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Difficulty III-IV+
Length 6 Miles
Flow Range 500 - 1200 CFS
Flow Rate as of: 55 minutes ago 52.3 [CFS]
Reach Info Last Updated 03/26/2007 5:03 pm

River Description

ATTENTION: As of March, 2007 Crabtree Creek might better be called OhCrapAnotherTree Creek. There are numerous trees requiring portaging and an equal number requiring careful attention to get beyond in a boat. A few are in bad spots around blind bends or midway through rapids after it is too late to easily stop. When in doubt scout to avoid problems.

This creek is hard to catch because the Savage River drainage lies in the rain shadow of the Allegheny Plateau. With snowmelt or a big rain, however, Crabtree Creek is well worth checking out by boaters with Class IV creeking skills.

The latest edition of West Virginia Wildwater - now called A Canoeing and Kayaking Guide to West Virginia - includes a brief description of the last 1.8 miles. This description covers 6 miles from the confluence of the north and south forks to the reservoir. The creek has nonstop action and several Class IV stretches.

The Rapids:

The stream starts off flat and narrow - maybe 10 ft. wide - and has the feel of an oversized drainage ditch. The first half mile is easier, then the creek begins to tilt into a pretty rhodedendron and hemlock forest. Eddies are a premium throughout the run and from here you can expect constant Class III and Class IV action, with several blind corners, dops, tight moves. There are several long slalom rapids with multiple drops and three biggies that tend to sneak up on people. Watch out for wood and railroad related debris - the adjacent rail line dumped many cross ties down the banks along the creek.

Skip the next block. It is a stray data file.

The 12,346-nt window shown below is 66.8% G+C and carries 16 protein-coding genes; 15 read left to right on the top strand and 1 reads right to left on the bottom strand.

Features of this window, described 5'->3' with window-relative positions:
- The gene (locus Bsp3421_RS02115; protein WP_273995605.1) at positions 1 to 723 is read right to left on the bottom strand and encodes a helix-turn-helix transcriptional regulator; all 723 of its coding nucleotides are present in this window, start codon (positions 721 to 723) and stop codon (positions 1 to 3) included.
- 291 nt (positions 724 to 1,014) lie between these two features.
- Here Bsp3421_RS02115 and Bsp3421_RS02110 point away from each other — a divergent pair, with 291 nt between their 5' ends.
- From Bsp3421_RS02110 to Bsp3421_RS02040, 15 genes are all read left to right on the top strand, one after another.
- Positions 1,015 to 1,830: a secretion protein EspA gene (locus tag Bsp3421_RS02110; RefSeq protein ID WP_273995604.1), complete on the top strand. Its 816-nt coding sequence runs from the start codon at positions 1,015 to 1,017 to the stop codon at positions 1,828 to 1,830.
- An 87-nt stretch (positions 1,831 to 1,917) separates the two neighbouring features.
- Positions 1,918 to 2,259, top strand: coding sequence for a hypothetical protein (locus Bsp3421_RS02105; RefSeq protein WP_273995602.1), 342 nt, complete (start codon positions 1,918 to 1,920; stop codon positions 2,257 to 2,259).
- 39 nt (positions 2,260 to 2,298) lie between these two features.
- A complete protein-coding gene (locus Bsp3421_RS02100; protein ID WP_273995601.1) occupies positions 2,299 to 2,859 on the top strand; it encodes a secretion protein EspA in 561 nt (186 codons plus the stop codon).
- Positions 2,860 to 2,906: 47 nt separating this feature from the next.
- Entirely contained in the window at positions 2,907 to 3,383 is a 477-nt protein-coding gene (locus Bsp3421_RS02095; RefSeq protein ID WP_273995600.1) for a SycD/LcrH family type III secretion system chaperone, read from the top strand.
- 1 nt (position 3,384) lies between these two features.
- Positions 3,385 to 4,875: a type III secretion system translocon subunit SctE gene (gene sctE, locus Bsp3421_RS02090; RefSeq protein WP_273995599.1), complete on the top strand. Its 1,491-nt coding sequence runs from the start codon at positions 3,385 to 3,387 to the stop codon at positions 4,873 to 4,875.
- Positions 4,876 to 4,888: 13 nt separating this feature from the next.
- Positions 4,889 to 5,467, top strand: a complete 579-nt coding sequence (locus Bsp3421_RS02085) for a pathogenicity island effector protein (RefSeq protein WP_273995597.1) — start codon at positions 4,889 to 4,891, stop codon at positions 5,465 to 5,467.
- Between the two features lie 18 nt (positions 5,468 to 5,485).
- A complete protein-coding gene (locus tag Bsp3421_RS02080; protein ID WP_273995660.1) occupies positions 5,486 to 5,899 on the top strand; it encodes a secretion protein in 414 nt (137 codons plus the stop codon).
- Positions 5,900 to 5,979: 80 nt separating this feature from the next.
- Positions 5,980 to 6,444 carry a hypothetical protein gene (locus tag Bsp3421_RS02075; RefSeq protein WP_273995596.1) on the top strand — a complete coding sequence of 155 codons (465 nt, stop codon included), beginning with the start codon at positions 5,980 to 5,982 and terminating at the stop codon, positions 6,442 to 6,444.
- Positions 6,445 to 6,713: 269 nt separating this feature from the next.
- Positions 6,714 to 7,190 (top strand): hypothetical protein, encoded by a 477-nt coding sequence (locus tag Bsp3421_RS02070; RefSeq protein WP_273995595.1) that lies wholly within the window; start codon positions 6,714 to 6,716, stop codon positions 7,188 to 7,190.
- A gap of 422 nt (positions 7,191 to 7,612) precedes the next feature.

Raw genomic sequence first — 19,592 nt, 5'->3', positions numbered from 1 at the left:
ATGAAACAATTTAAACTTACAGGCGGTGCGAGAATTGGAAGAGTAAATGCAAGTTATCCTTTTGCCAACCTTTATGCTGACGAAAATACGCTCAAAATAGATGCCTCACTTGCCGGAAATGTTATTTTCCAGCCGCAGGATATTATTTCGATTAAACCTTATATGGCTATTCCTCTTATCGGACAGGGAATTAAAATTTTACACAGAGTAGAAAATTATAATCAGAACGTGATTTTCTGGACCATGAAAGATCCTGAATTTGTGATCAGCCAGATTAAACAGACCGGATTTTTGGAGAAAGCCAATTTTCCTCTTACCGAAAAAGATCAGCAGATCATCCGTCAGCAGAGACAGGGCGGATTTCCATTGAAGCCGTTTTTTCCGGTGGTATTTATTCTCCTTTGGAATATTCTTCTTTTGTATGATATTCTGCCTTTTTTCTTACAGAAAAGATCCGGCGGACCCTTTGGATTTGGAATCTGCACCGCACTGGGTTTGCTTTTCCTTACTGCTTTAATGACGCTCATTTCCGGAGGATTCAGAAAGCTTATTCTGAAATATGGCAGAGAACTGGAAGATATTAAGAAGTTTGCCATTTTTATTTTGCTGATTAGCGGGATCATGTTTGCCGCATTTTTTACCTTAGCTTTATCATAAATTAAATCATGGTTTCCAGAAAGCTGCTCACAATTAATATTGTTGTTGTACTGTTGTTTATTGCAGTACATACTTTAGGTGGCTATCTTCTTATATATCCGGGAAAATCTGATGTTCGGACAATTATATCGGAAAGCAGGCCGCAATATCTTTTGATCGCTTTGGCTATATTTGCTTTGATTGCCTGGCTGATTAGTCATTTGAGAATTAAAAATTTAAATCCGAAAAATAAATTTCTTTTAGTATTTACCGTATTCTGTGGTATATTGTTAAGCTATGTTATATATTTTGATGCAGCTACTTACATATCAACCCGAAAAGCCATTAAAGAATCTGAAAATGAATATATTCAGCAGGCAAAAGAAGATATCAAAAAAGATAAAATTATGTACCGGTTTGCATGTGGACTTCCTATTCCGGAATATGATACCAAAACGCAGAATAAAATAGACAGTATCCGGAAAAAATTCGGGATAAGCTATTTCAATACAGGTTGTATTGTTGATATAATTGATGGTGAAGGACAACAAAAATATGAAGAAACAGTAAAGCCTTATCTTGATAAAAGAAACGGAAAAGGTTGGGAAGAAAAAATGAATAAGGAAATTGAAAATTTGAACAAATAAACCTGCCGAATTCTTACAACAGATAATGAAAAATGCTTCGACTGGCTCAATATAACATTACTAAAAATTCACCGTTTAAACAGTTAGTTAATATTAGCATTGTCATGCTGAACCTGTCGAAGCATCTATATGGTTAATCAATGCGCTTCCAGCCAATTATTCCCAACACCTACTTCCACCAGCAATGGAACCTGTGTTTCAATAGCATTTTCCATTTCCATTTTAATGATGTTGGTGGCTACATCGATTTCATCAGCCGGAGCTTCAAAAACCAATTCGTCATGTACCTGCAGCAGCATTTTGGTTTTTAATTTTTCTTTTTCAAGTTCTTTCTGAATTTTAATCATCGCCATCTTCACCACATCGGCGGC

Features worth noting include 6 railroad bridge crossings. The last bridge funnels the creekflow through a very long tube. Scout this from both ends before running through to make sure it is clear of debris. The end of the tunnel slants down a sloping sluiceway into a juicy hole (Class IV+). Midway through the run there is a large sloping ledge that drops about 10 feet (Class IV) and has an abrupt and tight entry. Wood and railroad ties have been found clogging the top of the drop, so stop and scout this as well. Though it can probably be run most anywhere - as long as you remain upright - the best line is down the left. Further down is a long rapid in a right-hand bend (Class IV); it starts with a narrow chute guarded by an undercut then flows over two medium ledges (the second is broken in a pattern that looks like giant teeth). Finally, the rapid goes through a series of slides just around the bend. Near the end of the run you will encounter a sloping falls that looks undercut on river right and is guarded by an overhanging ledge on the right. A low water inspection reveals the rocks aren't undercut enough to pose much danger, but there is a mean hole at the bottom and a shaky line could get your head taken off (Call it IV+).


For the run, putin in Swanton, MD downstream of a bridge on river right in the railroad right-of-way. Please be discreet at the putin (come dressed to boat and leave as many vehicles as you can at the takeout). There has been friction with a man who lives on river left at the putin bridge. Takeout at the last bridge before the Savage Reservoir.

Rapid Descriptions


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8 years ago

Alan Vitek May 5th, 2011 6:35 am Just a fair warning to a siuoatitn thank I dont think has been addressed yet:Facebook instant logins or connects can be a little dangerous. For instance, I was logged into a Facebook Page account for my work, and then tried to register with via the Facebook Connect option. I think that because I was an account as a Page, and not a User, it ended up looping me into this weird 404 error, that would automatically pop up even when I tried to revisit the homepage, logout, or re-sign in with a different account.I had to clear my cache in order to fix the issue, however, I also had to be completed logged out of Facebook as well, or else it would automatically try to reconnect again.It was a pain. Other than issues like that, I typically enjoy not having to create tons of new accounts with websites now, if I can simply login via Facebook.Just my two cents. :D

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Robert Farmer
13 years ago